Flexing China makes for a cheery outlook

Yet more terrific news for the Australian economy, this time with conformation that the pace of economic expansion in China is picking up from the slowdown that reached a low point around the middle of the year.

The trifecta of economic news from China was in the form of better than expected results for industrial production, fixed asset investment and retail sales. This good news is consistent with a rate of GDP growth around 7.5 to 8 per cent rather than the sub-7 per cent that was feared a few months ago as the data turned sour.

Recall that China is in the second largest economy in the world behind only the US and it takes around one third of Australia’s exports. Chinese economic news is more important to Australia than from anywhere else (Can Abbott crack China's FTA challenge?September 11).

In terms of the specifics, industrial production rose by 10.4 per cent in the year to August, up from July’s 9.7 per cent and above the 9.9 per cent consensus estimate. This was the fastest rate of increase in 17 months. Fixed asset investment rose 20.3 per cent over the year, up from 20.1 per cent in the prior month, while retail sales lifted 13.4 per cent through the year to be above the 13.2 per cent growth rate recorded in the year to July.

Commonwealth Bank of Australia senior economist Andy Ji saw the data as so positive that there is upside to the the bank's current forecast for 7.6 per cent GDP growth in 2013.

The news follows the better-than-expected international trade data and confirmation that inflation in China was still well-contained, which would allow the authorities to hold policy at an easier setting for a little longer, thereby locking in a solid rate of expansion for the remainder of 2013 and into 2014.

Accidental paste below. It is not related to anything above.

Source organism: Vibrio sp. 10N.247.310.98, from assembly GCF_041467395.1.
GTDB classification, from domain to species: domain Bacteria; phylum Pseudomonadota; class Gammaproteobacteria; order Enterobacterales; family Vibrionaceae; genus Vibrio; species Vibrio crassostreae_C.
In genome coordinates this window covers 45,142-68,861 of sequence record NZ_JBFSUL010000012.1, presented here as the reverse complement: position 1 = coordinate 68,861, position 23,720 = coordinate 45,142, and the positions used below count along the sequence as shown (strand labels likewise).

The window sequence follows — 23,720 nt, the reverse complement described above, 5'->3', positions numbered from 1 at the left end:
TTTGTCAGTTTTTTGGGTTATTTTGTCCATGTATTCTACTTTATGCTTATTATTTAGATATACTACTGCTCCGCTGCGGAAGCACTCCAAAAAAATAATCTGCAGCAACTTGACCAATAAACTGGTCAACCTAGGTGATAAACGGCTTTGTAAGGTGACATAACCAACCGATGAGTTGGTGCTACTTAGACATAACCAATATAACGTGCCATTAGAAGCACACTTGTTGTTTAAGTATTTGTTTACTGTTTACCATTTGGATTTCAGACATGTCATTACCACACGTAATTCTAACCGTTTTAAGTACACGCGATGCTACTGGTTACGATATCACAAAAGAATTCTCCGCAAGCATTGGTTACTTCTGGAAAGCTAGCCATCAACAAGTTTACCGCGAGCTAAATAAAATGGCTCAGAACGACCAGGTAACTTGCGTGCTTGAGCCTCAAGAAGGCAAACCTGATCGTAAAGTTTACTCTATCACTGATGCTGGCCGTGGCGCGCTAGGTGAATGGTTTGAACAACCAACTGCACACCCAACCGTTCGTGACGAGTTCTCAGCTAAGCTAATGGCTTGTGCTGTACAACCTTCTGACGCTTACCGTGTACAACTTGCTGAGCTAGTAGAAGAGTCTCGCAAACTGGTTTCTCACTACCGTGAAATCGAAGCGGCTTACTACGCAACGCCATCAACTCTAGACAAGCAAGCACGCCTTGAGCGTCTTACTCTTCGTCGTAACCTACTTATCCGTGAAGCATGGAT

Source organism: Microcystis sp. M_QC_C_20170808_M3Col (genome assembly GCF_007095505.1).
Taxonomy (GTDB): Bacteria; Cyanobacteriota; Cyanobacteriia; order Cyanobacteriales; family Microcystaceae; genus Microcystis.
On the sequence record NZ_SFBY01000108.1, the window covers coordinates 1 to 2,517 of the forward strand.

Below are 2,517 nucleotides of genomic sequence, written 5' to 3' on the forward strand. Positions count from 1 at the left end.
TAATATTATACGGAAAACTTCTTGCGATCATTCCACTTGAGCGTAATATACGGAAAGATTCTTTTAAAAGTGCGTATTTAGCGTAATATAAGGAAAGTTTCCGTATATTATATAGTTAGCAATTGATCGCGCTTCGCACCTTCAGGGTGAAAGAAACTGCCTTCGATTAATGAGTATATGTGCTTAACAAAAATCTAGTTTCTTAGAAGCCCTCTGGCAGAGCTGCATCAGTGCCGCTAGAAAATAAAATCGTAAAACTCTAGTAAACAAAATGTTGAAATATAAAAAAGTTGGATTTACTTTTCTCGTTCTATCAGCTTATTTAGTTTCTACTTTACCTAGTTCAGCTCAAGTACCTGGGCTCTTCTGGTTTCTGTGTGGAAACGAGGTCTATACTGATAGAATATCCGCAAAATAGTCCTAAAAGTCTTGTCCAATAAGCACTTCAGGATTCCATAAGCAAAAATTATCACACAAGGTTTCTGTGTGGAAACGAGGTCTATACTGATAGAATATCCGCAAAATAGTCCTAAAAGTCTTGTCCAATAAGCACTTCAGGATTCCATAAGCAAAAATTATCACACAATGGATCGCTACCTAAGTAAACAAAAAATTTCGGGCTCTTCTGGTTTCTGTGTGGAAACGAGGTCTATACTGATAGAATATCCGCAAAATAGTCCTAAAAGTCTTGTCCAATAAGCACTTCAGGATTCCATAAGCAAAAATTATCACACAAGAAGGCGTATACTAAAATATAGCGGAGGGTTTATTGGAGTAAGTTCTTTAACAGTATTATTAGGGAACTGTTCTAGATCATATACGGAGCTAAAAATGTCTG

In last month’s Reserve Bank of Australia Statement on Monetary Policy, released days after it cut official interest rates to a record low 2.5 per cent, the bank noted that “growth in China is now unlikely to pick up much, if at all, in coming quarters. Rather, it is expected to remain at a pace that is close to the official target [of 7 per cent]”.

Clearly a lot can change in five weeks, and it is nice at last to see the surprises coming on the high side after several years of growth downgrades. The recent trends in China will no doubt see the Reserve Bank move quickly to recast its forecast for Australia's growth and terms of trade higher, and in doing so scaling back the forecast rise in the unemployment rate.

This news from China creates a new foundation for an upbeat outlook for the Australian dollar. It also means that the start of the fresh interest rate hiking cycles could be quite soon and the extent of those rate hikes much greater than just about anyone is currently anticipating.

The Aussie dollar jumped on the better news and there was also a lift in the stock market trends that spread to Europe and the US overnight. This morning the dollar is trading at US 93.15 cents, while US stocks rose around 0.75 per cent. Bond yields also moved higher. Rising stocks, bond yields and an appreciating Australian dollar are all signs of a favourable growth outlook with some upside risks to global inflation. 

Of course, there are risks ahead, as there always are in economics and financial markets. In China, there remains a perception that there is considerable excess capacity and that the shadow banking systems is sufficiently fragile that a property free-fall is being factored into some scenarios for 2014. Indeed, this looks to be the biggest risk for the Chinese economy. 

There is also the heavily intertwined risk where China’s largest buyer of manufactured goods, the eurozone, remains stuck in economic quicksand even though the run of recent news has been a little less down beat. If the hints of better news from the eurozone in recent months fade, the current round of good news from China may quickly reverse.

For now, with policy settings tilted towards growth and a recovery in export demand from slowly recovering western countries, China seems well placed to grow at a solid clip over the next 18 months and Australia once again will hang on for the ride. 

No carousel of other videos after the video ends.